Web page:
Drinking Pu-erh tea is purported to reduce blood cholesterol. It is also widely believed in Chinese cultures to counteract the unpleasant effects of heavy alcohol consumption. In traditional Chinese medicine, the tea is believed to invigorate the spleen and inhibit "dampness." In the stomach, it is believed to reduce heat and "descends qi".
Pu-erh tea is widely sold as a weight loss tea or used as a main ingredient in such commercially prepared tea mixtures. Though there is as yet no empirically backed evidence as to how Pu-erh might facilitate weight loss, the widely proposed explanations include that the tea increases the drinker's metabolism, or that the high tannin content in the tea binds macronutrients and coagulate digestive enzymes, thus reducing nutrient absorption. Although evidence is still sparse, it has been shown that rats experience reduction in body weight, blood triglycerides, and blood cholesterol following a diet containing Pu-erh tea.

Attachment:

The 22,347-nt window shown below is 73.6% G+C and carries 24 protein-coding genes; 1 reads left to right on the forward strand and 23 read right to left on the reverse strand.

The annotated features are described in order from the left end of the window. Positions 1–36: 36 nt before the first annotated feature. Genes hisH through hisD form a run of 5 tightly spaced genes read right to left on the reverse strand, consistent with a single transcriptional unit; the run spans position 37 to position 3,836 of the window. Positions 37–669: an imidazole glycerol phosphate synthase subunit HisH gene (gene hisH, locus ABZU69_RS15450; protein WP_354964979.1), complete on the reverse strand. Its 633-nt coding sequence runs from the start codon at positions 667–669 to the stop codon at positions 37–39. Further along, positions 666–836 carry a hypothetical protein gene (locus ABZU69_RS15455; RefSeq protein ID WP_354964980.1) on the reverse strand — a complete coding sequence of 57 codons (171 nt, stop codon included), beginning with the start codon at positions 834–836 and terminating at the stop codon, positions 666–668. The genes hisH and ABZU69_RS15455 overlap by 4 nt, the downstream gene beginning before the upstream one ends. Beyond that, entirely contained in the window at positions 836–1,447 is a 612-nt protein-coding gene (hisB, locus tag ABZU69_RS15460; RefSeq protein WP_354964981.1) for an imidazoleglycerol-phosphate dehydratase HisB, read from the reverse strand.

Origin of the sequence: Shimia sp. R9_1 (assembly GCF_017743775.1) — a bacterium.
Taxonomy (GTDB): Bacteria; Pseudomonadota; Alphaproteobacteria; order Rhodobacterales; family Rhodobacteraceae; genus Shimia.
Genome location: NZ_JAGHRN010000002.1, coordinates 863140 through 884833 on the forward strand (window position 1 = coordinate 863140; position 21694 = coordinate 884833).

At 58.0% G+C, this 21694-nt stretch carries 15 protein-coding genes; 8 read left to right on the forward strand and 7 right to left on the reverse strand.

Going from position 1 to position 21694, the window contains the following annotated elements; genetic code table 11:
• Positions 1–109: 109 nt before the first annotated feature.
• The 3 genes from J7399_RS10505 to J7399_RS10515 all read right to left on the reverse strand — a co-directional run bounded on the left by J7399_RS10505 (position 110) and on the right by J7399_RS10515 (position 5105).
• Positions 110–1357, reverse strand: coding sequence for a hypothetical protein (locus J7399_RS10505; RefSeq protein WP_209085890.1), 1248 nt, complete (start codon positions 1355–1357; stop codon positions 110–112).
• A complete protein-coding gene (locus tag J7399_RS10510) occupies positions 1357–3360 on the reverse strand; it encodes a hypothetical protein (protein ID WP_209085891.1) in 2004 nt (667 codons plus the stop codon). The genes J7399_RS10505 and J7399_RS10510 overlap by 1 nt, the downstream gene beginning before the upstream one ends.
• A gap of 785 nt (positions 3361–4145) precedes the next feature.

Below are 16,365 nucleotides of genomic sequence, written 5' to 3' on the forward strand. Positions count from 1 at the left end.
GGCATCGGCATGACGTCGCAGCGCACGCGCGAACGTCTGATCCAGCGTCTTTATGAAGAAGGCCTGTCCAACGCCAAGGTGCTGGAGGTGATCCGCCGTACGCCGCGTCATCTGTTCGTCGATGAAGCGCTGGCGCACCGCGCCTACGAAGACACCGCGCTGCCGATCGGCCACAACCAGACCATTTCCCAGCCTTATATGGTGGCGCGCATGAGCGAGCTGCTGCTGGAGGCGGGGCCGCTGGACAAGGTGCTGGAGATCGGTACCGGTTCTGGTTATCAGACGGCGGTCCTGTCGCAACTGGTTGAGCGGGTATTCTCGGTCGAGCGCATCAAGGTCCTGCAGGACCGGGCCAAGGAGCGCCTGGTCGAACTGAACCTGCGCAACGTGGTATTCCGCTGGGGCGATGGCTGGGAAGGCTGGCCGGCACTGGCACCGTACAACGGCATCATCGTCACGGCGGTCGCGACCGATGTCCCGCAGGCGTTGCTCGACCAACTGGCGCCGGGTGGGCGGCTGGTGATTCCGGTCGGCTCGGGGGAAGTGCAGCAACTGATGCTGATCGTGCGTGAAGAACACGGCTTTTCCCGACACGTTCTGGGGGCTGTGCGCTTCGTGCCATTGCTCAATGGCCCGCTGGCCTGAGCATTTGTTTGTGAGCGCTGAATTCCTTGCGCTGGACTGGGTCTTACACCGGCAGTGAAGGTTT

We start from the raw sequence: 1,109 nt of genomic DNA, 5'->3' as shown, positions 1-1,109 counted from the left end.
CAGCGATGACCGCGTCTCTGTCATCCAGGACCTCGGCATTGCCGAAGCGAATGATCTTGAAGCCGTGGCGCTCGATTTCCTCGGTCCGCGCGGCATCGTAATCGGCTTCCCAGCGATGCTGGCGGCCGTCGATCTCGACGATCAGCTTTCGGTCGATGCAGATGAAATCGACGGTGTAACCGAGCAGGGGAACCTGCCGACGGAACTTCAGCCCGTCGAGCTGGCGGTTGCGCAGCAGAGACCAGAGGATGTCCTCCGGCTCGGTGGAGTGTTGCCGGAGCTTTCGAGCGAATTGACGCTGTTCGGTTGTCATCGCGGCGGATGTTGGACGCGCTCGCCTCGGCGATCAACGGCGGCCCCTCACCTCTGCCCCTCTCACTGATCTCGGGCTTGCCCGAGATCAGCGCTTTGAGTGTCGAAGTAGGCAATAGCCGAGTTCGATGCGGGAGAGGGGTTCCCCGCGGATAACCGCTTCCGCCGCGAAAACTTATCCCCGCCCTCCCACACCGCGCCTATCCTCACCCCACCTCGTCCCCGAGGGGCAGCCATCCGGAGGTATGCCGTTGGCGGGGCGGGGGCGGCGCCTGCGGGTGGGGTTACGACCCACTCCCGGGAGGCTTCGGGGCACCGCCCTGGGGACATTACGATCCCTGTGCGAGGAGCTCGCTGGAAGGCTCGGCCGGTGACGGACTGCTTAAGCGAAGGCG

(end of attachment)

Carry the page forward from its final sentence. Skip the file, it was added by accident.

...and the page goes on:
Pu-erh's are the only fermented teas, whereas other Black teas are only oxidized. Although Pu-erh teas are usually classified as post-oxidation or, just simply as Black teas, Pu-erh teas can be placed in three types of processing methods, namely: green tea, oxidized tea, and secondary-oxidation. Pu-erhs can be green teas if they are lightly processed before being pressed into cakes. This type of Pu-erh is referred to as maocha if unpressed and as "green/raw Pu-erh" if pressed. While not always pleasant tasting, green Pu-erhs are fairly inexpensive and are known to age well for up to 30 years. Pu-erh can also be an oxidized tea if it goes through slow process oxidation for up to a year. This Pu-erh is referred to as ripened or cooked Pu-erh, and has a more mellow and pleasant flavour. Aged Pu-erhs are secondary-oxidation and post-oxidation teas. If aged from green Pu-erh, the aged tea will be mellow in taste but still clean in flavour.
Brewing Pu-erh Tea
DT teaspoon (2.5 grams) or tea bag per 8oz. cup
Fresh Water Boiling Hot
Steeping Time 3 - 5 Minutes